Asked  7 Months ago    Answers:  5   Viewed   37 times

MongoDB updating fields in nested array

How can I set "play" to "play photo" in the photos array?

I only know its _id.

"_id": ObjectId("4f41a5c7c32810e404000000"),
"albums": [
    "_id": ObjectId("4f545d1bc328103812000000"),
    "name": "album1" ,
        "_id": ObjectId("4f545d1bc328103812d00000"),
        "name":"travel photo"
        "_id": ObjectId("4f545d1bc328103812c00000"),
    "_id": ObjectId("4f545f56c328103c12000000"),
    "name": "album2" 
    "_id": ObjectId("4f545f68c328103012000000"),
    "name": "album3" 
    "_id": ObjectId("4f546642c328103c12000001"),
    "name": "album4" 



You can't. The positional operator is only available for the first array in your document hierarchy. As such you cannot manipulate individual elements of deeper nester arrays.

It's a known issue and is scheduled for development here :

Until that time you'll have to normalize your schema a bit I'm afraid.

Wednesday, March 31, 2021
answered 7 Months ago

Your driver will use a MongoDate time (this may map to a more native representation in PHP).
You can then query using something like the following mongo statement:

db.myCollection.find({updated : { $lte : new ISODate("2012-06-09T16:22:50Z") } })

A rough translation for PHP would be:

$search = array(
  'updated' => array(
    '$lte' => new MongoDate($tenMinutesAgo))

Or (Caveat: not tested):

$tenMinutesAgo = new DateTime();
$tenMinutesAgo->modify('-10 minutes');

$search = array('updated' => array('$lte' => $tenMinutesAgo));
Wednesday, March 31, 2021
answered 7 Months ago

findOne() does not return a cursor like find() does - please check the documentation here:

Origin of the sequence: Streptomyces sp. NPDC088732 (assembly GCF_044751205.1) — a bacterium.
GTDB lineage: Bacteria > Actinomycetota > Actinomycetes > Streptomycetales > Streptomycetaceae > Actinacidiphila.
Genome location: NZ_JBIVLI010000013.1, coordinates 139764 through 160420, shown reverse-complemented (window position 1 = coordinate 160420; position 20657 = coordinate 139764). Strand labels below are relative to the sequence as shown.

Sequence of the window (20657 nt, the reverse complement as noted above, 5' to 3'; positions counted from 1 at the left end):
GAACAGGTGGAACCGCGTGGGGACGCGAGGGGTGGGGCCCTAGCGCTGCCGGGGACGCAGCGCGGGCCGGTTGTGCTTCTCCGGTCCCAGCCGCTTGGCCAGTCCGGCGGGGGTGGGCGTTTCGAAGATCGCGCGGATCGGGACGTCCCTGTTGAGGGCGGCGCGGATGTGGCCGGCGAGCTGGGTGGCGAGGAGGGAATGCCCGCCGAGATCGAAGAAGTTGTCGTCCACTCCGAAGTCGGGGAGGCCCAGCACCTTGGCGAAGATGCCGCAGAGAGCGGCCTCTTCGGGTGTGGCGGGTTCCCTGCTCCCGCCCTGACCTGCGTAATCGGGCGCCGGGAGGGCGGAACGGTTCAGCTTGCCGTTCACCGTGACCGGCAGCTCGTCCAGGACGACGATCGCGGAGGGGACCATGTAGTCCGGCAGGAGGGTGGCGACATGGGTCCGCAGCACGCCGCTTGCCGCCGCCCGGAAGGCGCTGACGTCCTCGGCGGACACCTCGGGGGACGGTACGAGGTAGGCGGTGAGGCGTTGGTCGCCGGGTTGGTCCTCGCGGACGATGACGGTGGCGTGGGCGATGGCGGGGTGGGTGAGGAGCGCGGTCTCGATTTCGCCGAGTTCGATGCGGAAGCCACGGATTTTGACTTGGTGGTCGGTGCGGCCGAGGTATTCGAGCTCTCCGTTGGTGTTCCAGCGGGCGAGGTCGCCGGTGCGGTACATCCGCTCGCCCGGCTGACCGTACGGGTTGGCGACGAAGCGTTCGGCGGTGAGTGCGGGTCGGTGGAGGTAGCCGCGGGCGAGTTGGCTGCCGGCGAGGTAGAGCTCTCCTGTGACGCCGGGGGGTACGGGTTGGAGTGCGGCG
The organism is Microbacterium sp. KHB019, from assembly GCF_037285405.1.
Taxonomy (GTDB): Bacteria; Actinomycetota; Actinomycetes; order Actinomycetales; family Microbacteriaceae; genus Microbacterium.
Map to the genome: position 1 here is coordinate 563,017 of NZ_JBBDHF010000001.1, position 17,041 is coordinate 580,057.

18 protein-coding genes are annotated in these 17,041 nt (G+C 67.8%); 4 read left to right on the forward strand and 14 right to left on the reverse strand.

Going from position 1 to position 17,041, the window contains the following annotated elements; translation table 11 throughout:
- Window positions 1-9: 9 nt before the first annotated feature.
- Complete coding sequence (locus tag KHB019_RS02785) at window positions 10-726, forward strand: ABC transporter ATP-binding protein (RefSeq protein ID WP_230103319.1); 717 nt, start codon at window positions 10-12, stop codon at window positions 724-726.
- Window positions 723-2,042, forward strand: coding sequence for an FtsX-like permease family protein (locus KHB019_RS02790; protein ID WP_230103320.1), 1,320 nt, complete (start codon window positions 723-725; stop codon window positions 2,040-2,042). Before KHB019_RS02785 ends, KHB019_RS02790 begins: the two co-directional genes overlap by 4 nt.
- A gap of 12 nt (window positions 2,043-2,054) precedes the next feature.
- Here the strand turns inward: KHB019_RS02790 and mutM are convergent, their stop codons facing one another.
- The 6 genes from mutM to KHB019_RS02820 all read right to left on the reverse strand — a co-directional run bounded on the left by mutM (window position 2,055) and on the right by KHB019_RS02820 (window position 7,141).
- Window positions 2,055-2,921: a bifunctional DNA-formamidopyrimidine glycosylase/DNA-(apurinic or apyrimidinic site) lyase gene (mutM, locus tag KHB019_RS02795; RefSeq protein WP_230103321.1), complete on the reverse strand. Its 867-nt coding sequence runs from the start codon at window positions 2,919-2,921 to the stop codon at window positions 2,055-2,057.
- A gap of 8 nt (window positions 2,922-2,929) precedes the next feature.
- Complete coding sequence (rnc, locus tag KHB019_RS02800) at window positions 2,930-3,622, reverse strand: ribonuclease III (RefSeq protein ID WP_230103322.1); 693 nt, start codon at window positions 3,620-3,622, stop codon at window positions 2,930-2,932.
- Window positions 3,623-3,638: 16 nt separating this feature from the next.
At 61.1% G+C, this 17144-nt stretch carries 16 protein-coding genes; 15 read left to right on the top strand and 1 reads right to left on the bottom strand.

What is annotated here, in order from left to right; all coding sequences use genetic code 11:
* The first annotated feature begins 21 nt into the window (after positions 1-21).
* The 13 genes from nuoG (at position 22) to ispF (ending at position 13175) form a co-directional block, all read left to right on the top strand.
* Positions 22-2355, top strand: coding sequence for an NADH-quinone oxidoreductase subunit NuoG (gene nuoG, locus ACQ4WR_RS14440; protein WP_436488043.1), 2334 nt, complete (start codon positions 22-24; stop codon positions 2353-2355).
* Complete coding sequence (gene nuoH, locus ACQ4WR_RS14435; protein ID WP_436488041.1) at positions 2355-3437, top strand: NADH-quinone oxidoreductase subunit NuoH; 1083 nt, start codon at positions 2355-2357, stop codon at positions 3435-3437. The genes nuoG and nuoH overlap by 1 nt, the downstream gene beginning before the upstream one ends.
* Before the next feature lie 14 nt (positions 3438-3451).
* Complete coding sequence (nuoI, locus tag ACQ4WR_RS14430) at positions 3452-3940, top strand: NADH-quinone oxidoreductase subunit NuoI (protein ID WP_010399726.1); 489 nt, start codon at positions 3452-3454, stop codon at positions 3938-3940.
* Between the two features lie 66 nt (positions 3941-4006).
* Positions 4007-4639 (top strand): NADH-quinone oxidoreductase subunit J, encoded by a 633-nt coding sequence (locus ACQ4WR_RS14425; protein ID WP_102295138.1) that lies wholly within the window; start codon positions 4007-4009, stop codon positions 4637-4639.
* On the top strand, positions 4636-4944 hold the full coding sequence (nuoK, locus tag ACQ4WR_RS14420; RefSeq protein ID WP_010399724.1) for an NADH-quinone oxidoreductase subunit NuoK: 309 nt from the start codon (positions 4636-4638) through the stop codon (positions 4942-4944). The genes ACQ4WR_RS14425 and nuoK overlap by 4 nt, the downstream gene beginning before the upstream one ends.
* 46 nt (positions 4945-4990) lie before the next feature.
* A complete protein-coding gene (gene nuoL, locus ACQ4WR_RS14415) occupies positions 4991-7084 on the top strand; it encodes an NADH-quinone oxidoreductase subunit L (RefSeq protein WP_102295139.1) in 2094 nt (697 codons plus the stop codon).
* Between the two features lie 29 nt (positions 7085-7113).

In addition you appear to have a syntax error in your code, you are missing a right parentheses in the first line. Also, using variables named "$cursor" when it's not returning a cursor tends to be a bad idea as it causes confusion for those viewing the code.

Finally, you are using different approaches between your two code samples - different variable names, different strings passed to MongoClient(), one uses a call to MongoCollection() and one does not, etc - very easy for problems to crop up in those differences.

Taking all that into account, I'd propose the following:

# Add right ) at end of following statement
$email = array('email' => $_POST['email']);
$conn = new MongoClient("mongodb://localhost:27017/");
$db = $conn->database;
$collection = new MongoCollection($db, 'users');
$findoneResult = $collection->findOne($email); 
print_r ($findOneResult);
Saturday, May 29, 2021
answered 5 Months ago

Probably something like this where ID is your ObjectId. The first {} are necessary to identify your document. It is not required to use an ObjectId as long as you have another unique identifier in your collection.

    { "_id": ID, "playlists._id": "58"},
    { "$push": 
                "name": "test name",
                "duration": "4.00"
Tuesday, June 1, 2021
answered 5 Months ago

The $elemMatch operator matches documents that contain an array field with at least one element that matches all the specified query criteria.

This query work for me:

db.getCollection('testeur').find({ "attributes": {
        $exists: true, 
        $ne: [],
        $elemMatch: { "value": {$exists: false } } 
Saturday, October 9, 2021
Mike Caron
answered 1 Week ago
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